Copper Tape Card – Andrew Holler
This week the INFO490 Makerspace class made copper tape crafts. I thought I had an idea of what this was about before attending lab. I’ve seen videos on various social media sites of circuits and electronics that are made by taping. I was definitely expecting more of the classic circuitry feel from the projects but was pleasantly surprised by how different copper tape circuitry is. I imagine these would be (and are) a fantastic, cost-effective education tool for any age learning about electronics and circuitry. It takes little background knowledge and results are quick. Personally, this week had me a bit worried because I was very crunched for time. I’ve been busy with some tough assignments and yet found time to successfully complete a makerspace project.
The concept behind copper tape circuits is seemingly simple. Connect the positive side of a battery to the negative side using the tape. In between the loop you can put any sort of component that you wish to receive power from the battery, just make sure to create a +- loop. Challenges arose when I attempted to put LEDs in a circuit series instead of parallel. In series, if one of the LEDs fails it will break the circuit and none light up. Conversely in parallel, if one fails all the others will still work. I also found that copper tape circuitry requires a fair amount of dexterity with tape, folding, and tight spaces between paper. My final bear project had some issues due to a lack of said dexterity. I could see this being a fun and cheap hobby at home but, I haven’t and don’t see myself working on it at home.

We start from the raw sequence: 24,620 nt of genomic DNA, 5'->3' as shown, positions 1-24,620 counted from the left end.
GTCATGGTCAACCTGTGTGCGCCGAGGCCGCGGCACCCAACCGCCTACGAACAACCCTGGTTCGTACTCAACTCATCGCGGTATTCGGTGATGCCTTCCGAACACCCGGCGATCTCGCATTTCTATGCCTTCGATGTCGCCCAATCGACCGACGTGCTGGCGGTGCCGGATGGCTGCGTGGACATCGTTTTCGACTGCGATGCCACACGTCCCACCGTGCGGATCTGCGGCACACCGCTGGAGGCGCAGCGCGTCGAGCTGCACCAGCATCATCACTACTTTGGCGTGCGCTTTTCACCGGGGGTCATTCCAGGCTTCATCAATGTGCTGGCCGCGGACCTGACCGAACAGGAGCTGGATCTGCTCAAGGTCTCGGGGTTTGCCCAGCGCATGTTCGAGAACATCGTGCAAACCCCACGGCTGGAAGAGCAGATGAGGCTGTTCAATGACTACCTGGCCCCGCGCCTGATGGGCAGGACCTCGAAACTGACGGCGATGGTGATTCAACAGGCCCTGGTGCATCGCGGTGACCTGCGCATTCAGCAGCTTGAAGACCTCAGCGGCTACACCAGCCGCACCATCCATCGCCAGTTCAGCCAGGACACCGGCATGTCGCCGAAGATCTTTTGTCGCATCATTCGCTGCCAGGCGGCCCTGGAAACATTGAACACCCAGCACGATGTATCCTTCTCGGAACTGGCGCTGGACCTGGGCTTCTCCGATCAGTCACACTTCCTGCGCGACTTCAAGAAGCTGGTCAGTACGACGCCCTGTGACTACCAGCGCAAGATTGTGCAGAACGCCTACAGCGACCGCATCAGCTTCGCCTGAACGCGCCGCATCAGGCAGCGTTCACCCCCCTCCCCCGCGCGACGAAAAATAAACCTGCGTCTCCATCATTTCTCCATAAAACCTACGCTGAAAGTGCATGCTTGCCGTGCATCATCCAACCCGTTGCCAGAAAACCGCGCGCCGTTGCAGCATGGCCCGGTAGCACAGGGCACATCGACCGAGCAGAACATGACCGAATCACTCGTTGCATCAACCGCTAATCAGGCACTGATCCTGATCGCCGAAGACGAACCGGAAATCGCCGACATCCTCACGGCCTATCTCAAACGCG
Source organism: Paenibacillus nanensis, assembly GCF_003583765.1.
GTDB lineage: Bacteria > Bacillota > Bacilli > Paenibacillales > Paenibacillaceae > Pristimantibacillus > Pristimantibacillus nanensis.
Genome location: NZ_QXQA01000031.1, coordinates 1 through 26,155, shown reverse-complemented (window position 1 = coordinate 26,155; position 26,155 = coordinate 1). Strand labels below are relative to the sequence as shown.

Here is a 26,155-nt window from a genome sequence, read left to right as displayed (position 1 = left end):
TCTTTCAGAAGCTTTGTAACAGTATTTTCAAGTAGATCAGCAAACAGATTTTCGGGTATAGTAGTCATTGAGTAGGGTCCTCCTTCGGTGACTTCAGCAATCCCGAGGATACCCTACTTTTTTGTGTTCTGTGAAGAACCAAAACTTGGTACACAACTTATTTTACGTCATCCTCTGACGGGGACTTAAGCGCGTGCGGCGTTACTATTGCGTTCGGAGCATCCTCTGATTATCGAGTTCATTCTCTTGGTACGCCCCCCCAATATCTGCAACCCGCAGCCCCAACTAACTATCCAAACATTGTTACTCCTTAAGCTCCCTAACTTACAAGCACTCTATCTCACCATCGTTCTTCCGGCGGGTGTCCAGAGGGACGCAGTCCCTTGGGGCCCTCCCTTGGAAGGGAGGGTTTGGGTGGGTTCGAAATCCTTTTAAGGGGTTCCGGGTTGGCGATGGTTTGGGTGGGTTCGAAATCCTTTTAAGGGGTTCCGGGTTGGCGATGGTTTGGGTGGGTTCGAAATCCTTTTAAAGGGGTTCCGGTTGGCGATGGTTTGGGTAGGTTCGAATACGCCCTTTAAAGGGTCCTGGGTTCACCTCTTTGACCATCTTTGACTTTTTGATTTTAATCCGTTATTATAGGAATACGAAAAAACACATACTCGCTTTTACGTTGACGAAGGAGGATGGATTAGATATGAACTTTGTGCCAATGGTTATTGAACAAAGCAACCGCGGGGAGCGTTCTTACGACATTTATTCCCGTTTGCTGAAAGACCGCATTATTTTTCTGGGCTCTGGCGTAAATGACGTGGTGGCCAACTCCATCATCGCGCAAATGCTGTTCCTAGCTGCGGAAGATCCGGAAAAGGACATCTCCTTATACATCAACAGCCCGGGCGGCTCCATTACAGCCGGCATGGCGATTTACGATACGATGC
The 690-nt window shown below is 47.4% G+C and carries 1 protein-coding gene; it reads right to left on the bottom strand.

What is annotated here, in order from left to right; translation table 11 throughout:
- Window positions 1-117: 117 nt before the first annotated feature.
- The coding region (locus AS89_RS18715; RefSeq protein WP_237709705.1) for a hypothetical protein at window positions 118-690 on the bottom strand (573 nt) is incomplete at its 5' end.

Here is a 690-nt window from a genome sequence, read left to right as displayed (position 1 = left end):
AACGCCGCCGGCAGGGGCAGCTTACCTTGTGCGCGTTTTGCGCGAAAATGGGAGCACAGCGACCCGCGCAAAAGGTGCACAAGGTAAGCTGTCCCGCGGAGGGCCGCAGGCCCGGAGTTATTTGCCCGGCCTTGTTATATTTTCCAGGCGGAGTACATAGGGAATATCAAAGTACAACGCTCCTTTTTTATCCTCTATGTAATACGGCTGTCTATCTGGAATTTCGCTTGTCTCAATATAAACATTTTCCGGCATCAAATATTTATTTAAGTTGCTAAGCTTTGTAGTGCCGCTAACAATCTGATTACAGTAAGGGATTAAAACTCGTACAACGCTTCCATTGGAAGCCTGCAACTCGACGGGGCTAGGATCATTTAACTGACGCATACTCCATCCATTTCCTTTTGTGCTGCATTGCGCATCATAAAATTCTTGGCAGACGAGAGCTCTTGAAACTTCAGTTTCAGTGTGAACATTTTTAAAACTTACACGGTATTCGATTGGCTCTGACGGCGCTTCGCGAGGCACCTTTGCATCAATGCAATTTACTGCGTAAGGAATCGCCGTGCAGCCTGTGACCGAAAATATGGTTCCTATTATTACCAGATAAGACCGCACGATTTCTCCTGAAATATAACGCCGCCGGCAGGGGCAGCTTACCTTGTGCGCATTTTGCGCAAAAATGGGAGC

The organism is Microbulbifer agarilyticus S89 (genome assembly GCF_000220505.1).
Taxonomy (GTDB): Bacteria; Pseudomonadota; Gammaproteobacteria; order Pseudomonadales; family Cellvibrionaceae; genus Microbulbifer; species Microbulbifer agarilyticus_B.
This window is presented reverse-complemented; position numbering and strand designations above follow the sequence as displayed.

As I mentioned before, I was crunched for time. An upcoming artificial intelligence deadline was constantly putting pressure on me. I decided to follow the tutorial posted to complete my copper tape card and it helped me finish surprisingly quickly. I ended up customizing it for myself a bit and I used the silhouette cutters to make trees and a bear. I even ended up using the negative cutout of the bear as a background instead of throwing it away. I had trouble when it came to the LEDs lighting up and it was very finicky. It was also hard to see the lights with the classic LEDs. Using the sticky ones probably would have produced better results. With more time I could probably perfect the connections and lighting of the bear.
I had fun with the quote card assignment, too. Firstly, no, I am not that talented at drawing. How did I draw these decent looking hands? The answer lied on my phone, or at least the paper did. I laid it on my phone and traced a zoomed in picture of the hands. It was a fun, clever way of getting the “Love” part of the quote I wished to convey and I liked the results. The “light” part of the quote came in with the lights lighting up the darkness when you touched the hands together as shown. It’s probably what I’m most proud of in this learning block. Another week of making down. Can’t wait for 3D printing!
“Darkness cannot drive out darkness: only light can do that. Hate cannot drive out hate: only love can do that.” — Martin Luther King Jr.